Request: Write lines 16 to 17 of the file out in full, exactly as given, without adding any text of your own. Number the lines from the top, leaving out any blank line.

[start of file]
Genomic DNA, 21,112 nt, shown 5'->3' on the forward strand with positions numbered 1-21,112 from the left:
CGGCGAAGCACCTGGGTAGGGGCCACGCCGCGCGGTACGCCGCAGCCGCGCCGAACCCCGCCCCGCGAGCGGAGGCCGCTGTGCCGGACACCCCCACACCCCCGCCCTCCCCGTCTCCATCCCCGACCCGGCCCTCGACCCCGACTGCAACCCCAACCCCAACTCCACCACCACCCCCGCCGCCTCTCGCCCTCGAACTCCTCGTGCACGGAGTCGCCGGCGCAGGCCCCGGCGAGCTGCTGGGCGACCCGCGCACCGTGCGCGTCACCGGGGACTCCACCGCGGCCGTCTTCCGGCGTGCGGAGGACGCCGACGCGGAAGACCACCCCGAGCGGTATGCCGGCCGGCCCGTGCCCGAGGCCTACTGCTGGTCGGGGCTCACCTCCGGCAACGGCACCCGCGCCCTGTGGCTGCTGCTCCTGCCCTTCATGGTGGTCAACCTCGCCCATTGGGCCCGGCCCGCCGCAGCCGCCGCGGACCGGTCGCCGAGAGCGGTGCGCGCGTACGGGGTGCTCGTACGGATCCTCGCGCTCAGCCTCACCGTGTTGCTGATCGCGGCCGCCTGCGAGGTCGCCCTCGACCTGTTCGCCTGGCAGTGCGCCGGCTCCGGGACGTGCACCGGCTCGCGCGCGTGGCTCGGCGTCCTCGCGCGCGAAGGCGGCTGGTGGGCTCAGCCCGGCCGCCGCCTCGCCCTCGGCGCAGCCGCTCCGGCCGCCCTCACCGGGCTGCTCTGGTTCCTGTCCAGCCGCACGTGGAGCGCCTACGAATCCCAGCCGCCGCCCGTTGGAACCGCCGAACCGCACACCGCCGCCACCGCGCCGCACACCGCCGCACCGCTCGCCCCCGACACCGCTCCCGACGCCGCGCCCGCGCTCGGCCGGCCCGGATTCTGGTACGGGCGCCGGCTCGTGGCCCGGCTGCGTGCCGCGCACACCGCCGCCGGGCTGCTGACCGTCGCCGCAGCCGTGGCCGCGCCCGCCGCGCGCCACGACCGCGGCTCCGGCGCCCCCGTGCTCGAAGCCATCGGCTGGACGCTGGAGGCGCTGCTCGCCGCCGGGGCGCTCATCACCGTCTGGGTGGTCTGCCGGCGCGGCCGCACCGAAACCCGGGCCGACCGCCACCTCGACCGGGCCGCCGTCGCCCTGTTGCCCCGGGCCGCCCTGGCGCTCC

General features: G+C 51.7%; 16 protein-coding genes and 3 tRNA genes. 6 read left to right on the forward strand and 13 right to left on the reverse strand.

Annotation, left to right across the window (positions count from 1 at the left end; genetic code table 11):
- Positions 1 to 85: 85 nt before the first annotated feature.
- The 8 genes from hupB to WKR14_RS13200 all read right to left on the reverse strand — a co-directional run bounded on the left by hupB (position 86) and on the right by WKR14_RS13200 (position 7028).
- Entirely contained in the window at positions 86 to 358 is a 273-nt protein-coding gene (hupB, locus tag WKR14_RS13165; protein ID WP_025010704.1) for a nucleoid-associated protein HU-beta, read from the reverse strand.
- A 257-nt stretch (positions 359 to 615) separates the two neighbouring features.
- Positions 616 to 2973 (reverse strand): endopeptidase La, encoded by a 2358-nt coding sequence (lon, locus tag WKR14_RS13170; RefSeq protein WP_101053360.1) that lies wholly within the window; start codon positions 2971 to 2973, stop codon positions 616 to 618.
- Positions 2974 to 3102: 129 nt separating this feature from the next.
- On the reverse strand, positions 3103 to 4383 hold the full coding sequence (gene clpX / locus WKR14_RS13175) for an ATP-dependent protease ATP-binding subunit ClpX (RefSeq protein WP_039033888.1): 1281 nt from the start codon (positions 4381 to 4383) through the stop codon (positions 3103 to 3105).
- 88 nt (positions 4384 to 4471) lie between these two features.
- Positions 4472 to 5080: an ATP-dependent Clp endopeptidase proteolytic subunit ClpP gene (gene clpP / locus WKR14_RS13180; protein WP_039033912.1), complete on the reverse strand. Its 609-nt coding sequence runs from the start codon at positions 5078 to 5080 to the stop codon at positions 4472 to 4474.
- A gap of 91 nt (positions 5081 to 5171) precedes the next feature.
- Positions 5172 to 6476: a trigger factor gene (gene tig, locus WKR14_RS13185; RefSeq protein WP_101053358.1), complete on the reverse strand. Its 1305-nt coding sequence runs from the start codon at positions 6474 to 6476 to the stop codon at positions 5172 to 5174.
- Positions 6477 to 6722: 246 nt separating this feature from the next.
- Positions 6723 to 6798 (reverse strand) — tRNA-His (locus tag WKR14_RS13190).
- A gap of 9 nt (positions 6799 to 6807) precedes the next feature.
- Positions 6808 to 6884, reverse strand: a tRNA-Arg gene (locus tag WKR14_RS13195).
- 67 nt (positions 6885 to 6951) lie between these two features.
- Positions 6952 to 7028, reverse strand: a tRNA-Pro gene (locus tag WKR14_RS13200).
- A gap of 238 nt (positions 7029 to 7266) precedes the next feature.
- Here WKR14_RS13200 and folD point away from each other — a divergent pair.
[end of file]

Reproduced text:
- Positions 6477 to 6722: 246 nt separating this feature from the next.
- Positions 6723 to 6798 (reverse strand) — tRNA-His (locus tag WKR14_RS13190).